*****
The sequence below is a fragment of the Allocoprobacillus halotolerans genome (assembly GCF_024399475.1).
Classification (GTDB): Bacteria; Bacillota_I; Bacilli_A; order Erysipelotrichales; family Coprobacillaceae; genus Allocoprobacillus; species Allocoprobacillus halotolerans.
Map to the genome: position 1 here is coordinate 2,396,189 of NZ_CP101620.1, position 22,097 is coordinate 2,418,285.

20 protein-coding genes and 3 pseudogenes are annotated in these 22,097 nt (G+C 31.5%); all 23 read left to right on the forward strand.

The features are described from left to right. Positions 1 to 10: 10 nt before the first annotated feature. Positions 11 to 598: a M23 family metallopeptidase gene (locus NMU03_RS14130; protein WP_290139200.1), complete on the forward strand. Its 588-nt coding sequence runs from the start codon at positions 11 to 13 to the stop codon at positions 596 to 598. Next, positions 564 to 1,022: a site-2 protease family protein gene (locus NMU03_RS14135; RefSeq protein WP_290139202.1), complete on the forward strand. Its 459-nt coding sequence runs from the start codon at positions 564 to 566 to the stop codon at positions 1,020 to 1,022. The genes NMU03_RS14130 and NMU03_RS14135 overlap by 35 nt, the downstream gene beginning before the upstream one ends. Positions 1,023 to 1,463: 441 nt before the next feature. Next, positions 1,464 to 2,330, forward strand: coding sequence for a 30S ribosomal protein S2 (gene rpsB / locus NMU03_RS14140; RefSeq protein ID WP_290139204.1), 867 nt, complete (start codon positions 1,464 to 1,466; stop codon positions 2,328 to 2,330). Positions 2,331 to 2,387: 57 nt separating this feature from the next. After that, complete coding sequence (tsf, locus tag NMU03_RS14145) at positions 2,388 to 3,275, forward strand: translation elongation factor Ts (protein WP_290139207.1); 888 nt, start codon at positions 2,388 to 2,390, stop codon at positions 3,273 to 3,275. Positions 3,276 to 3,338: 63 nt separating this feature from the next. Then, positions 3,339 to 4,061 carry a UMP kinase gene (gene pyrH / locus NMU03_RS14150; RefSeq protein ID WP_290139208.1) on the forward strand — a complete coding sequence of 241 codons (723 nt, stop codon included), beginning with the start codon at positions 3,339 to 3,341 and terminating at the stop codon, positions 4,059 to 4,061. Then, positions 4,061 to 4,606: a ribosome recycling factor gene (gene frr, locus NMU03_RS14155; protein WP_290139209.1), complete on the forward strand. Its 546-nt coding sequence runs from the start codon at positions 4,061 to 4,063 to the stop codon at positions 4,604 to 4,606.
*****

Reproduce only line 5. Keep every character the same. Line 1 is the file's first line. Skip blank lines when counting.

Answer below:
The features are described from left to right. Positions 1 to 10: 10 nt before the first annotated feature. Positions 11 to 598: a M23 family metallopeptidase gene (locus NMU03_RS14130; protein WP_290139200.1), complete on the forward strand. Its 588-nt coding sequence runs from the start codon at positions 11 to 13 to the stop codon at positions 596 to 598. Next, positions 564 to 1,022: a site-2 protease family protein gene (locus NMU03_RS14135; RefSeq protein WP_290139202.1), complete on the forward strand. Its 459-nt coding sequence runs from the start codon at positions 564 to 566 to the stop codon at positions 1,020 to 1,022. The genes NMU03_RS14130 and NMU03_RS14135 overlap by 35 nt, the downstream gene beginning before the upstream one ends. Positions 1,023 to 1,463: 441 nt before the next feature. Next, positions 1,464 to 2,330, forward strand: coding sequence for a 30S ribosomal protein S2 (gene rpsB / locus NMU03_RS14140; RefSeq protein ID WP_290139204.1), 867 nt, complete (start codon positions 1,464 to 1,466; stop codon positions 2,328 to 2,330). Positions 2,331 to 2,387: 57 nt separating this feature from the next. After that, complete coding sequence (tsf, locus tag NMU03_RS14145) at positions 2,388 to 3,275, forward strand: translation elongation factor Ts (protein WP_290139207.1); 888 nt, start codon at positions 2,388 to 2,390, stop codon at positions 3,273 to 3,275. Positions 3,276 to 3,338: 63 nt separating this feature from the next. Then, positions 3,339 to 4,061 carry a UMP kinase gene (gene pyrH / locus NMU03_RS14150; RefSeq protein ID WP_290139208.1) on the forward strand — a complete coding sequence of 241 codons (723 nt, stop codon included), beginning with the start codon at positions 3,339 to 3,341 and terminating at the stop codon, positions 4,059 to 4,061. Then, positions 4,061 to 4,606: a ribosome recycling factor gene (gene frr, locus NMU03_RS14155; protein WP_290139209.1), complete on the forward strand. Its 546-nt coding sequence runs from the start codon at positions 4,061 to 4,063 to the stop codon at positions 4,604 to 4,606.